With the death of Tatobem, and the rise of Sassacus, two factions formed, both declaring Tatobem's position: Tatobem's son, Sassacus, and Tatobem's son-in-law, Uncas. When Sassacus emerged victorious, Uncas left the tribe and became sachem of villages around the Niantic River, calling themselves the Mohegan.
Tensions increased between the factions of Indians, especially towards the Pequot. The 1636, John Oldham, a respected trader and friend of the Narragansetts, was murdered in his boat off Block Island. The murderers were Block Islanders, a branch of Narragansetts; however, they escaped capture and were given safe haven by the Pequots. This outraged the Narragansetts.
In May 1637, captains John Underhill and John Mason led a retaliatory mission through Narragansett land along with their allies, the Narragansett and Mohegan, and struck the Pequot settlement in Mystic, in the event which came be known as the Mystic massacre. Uncas and Wequash also joined the fight, bringing seventy of his own men. The settlement, mostly of women and children, was decimated. Mason set fire to eighty homes, killing 600–700 Pequot in an hour. Seven were taken captive and seven escaped. Two Englishmen were killed, while 20-40 were wounded.
Mystic River Bascule Bridge being raised
Captain John Underhill, one of the English commanders, documents the event in his journal, Newes from America:
Down fell men, women, and children. Those that 'scaped us, fell into the hands of the Indians that were in the rear of us. Not above five of them 'scaped out of our hands. Our Indians came us and greatly admired the manner of Englishmen's fight, but cried "Mach it, mach it!"—that is, "It is naught, it is naught, because it is too furious, and slays too many men." Great and doleful was the bloody sight to the view of young soldiers that never had been in war, to see so many souls lie gasping on the ground, so thick, in some places, that you could hardly pass along.
The Treaty of Hartford was drawn up stating the terms of the English victory. On September 21, 1638, the colonists signed the Treaty of Hartford, officially ending the Pequot War. It outlawed the name Pequot, forbid the Pequot from regrouping, and required that other Native American Indians in the region submit all their intertribal grievances to the English and abide by their decisions. Gradually, with the help of sympathetic English leaders, the Pequot were able to reestablish their identity, but as separate tribes in separate communities: the Mashantucket (Western) Pequot and the Paucatuck (Eastern) Pequot, the first Indian reservations in America.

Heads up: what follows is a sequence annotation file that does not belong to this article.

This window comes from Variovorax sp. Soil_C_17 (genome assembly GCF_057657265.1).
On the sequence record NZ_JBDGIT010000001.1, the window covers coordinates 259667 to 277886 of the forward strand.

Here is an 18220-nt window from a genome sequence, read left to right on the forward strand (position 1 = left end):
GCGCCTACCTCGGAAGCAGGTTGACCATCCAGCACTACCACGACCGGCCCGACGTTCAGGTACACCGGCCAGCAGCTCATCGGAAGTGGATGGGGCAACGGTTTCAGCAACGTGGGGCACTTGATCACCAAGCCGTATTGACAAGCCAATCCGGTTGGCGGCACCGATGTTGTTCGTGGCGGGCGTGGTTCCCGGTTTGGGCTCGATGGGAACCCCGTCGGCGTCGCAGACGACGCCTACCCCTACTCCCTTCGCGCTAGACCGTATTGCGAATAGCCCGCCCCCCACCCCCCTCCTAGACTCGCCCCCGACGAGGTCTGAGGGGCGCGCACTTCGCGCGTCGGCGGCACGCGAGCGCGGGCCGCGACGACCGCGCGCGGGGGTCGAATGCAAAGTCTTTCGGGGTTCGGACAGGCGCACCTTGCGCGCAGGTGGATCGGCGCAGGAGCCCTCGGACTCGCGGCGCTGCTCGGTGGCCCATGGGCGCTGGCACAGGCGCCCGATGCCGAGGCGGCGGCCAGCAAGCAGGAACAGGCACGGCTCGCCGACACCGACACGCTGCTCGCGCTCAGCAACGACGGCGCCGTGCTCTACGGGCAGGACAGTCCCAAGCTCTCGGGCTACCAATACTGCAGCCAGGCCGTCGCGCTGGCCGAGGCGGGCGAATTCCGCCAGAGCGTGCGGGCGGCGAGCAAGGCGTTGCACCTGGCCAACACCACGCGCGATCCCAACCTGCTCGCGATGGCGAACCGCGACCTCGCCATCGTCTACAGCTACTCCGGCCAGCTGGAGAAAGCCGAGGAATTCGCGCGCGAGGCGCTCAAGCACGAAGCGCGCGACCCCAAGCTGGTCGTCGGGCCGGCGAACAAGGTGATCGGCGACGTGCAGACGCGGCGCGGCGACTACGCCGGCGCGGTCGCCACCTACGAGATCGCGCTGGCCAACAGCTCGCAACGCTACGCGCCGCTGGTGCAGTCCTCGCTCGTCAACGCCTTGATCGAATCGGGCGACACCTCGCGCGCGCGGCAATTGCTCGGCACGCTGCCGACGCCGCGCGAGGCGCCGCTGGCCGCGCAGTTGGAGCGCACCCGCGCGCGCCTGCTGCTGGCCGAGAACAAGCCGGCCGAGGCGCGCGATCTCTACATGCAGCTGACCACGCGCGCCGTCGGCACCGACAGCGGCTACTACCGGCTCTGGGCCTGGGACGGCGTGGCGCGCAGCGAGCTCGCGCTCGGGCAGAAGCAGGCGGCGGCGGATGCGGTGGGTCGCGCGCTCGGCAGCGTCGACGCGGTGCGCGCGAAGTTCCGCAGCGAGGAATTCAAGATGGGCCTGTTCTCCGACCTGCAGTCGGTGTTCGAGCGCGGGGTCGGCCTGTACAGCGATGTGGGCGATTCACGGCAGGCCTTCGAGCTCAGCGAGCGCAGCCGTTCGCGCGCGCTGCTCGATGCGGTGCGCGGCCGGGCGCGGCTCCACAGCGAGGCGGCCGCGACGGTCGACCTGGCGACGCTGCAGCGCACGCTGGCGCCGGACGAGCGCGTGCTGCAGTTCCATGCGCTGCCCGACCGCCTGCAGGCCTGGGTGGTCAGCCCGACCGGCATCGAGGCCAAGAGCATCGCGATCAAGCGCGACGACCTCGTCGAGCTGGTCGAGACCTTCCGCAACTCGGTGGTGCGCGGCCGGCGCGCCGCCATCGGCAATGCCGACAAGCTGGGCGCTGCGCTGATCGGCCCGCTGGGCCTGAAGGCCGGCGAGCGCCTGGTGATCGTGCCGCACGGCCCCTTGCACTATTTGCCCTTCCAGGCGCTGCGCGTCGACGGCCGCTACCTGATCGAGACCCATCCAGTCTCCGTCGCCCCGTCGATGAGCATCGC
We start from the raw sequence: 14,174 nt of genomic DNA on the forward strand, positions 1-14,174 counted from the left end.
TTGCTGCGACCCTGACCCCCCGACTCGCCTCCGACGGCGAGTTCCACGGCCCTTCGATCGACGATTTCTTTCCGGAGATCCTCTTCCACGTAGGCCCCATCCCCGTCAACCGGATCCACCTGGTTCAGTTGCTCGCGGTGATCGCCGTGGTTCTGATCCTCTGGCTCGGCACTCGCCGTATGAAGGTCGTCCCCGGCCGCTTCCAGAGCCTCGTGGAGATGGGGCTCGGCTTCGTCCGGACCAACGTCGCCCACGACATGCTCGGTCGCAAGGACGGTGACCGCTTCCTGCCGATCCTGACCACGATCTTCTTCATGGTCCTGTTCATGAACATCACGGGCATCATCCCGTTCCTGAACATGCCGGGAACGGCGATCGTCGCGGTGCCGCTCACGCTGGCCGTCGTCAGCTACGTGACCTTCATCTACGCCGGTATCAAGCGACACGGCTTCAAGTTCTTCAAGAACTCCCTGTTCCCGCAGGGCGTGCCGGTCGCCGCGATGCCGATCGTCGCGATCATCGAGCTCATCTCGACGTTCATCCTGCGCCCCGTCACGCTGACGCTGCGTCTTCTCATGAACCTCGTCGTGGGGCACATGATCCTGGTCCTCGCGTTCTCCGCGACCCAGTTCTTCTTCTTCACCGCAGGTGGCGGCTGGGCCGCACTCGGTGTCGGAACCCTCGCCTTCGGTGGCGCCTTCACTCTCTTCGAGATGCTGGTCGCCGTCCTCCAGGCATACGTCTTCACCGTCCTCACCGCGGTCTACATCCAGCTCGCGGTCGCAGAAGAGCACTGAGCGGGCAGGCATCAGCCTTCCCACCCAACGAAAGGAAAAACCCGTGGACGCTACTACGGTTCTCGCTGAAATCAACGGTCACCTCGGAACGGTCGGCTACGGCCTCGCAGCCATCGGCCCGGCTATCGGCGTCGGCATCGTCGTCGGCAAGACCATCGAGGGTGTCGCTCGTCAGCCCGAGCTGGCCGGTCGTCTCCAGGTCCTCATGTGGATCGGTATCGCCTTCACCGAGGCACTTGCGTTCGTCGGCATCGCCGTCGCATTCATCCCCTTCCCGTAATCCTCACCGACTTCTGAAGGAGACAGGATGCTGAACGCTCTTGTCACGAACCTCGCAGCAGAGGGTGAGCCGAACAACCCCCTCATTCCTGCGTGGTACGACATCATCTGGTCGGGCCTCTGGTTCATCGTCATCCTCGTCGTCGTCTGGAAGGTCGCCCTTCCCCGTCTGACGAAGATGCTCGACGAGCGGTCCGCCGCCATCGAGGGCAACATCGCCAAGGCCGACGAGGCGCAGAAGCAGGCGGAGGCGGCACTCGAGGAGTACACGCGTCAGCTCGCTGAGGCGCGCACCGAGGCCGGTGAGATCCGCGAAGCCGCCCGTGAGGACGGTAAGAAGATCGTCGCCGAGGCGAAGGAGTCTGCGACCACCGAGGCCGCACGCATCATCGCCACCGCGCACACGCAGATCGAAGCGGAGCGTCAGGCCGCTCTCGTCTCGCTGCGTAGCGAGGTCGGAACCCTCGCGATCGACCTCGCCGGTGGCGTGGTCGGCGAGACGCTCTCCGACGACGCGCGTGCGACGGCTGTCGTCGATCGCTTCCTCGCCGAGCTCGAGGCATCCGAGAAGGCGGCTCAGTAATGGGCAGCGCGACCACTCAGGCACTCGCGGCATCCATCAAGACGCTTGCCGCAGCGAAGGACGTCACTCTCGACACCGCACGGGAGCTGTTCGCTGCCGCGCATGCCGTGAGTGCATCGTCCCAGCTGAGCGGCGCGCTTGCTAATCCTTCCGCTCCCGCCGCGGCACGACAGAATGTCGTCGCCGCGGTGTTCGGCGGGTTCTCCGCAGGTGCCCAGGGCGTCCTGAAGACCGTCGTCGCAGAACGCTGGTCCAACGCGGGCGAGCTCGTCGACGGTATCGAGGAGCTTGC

As a result of the Pequot War, Pequot dominance ended with the emergence of English settlements on the open land of Mystic. After John Mason's victorious encounter with the Indians, the King of England began to assess the conquered Pequot territory. By the 1640s, he began to grant land to the Pequot War veterans. John Winthrop the Younger, the son of the governor of the Massachusetts Bay Colony, was among those to receive a huge amount of property, which would have been equivalent to what is now called southeastern Connecticut. John Winthrop gave people who had worked with him in the Pequot settlement portions of his land. Among those were Robert Burrows and George Denison, who were given land in the Mystic River Valley.
Settlement grew slowly. With the removal of the Pequot, the Narragansett, led by Miantonomo, claimed the former Pequot territory, which the colonists had also claimed. While the colonists allegedly owned the territory by rights of conquest, they continued to consult with the native villages to purchase the land. The Narragansett and Mohegan nations had conflicting views on the issue that war broke out between the two, resulting in Miantonomo's death and the Mohegans' victory.
The Connecticut government and Massachusetts Bay government began to quarrel about land, thus delaying the migration process of English families to the Mystic River. In the 1640s and 1650s, "Connecticut" referred to settlements located along the Connecticut River as well as its claims in other parts of the region. Many groups of people may have claimed the same land as rightfully theirs. However, when settlers were being brought to the disputed territory, conflict arose.
Since Connecticut did not have a royal charter that separated it from the Massachusetts Bay Colony, it had created their own government to meet the calamities that followed the Pequot War, and was preserved to handle affairs including land distribution and grants. The General Court was formed by leaders of the settlements, which addressed the problem against the Pequot.
The General Court ruled the Pequot land by right of conquest, in order to pay the Connecticut veterans of the war. The Massachusetts Bay Colony, however, saw matters differently. The Bay Colony had contributed to the war by sending a militia under captains John Underhill and Thomas Stoughton, which would enable them territorial rights. On top of that, the Massachusetts Bay legally claimed Connecticut as their territory, and the right to freely distribute the conquered Pequot land. This made John Winthrop Jr.'s Pequot Plantation answerable to the Massachusetts Bay Colony, as opposed to the Connecticut Court.
With conflicting views, both colonies turned to the United Colonies of New England to resolve the dispute. The United Colonies of New England, formed in 1643, was established in order to settle the disputes such as this one. It was voted to create the boundary between the claims of the Massachusetts Bay and Connecticut at the Thames River. As a result, Connecticut would be positioned west of the river, and Massachusetts Bay could have the land to the east, including the Mystic River.
Throughout the next decade, settlers were beginning to emerge around the Mystic River. John Mason, one of the captains who led the colonists against the Pequot, had previously been granted 500 acres (2 km2) on the eastern banks of the Mystic River. He also received the island that later bore his name, though he never lived on the property. In 1653, John Gallup, Jr., was given 300 acres (1.2 km2) approximately midway up the east part of the Mystic River.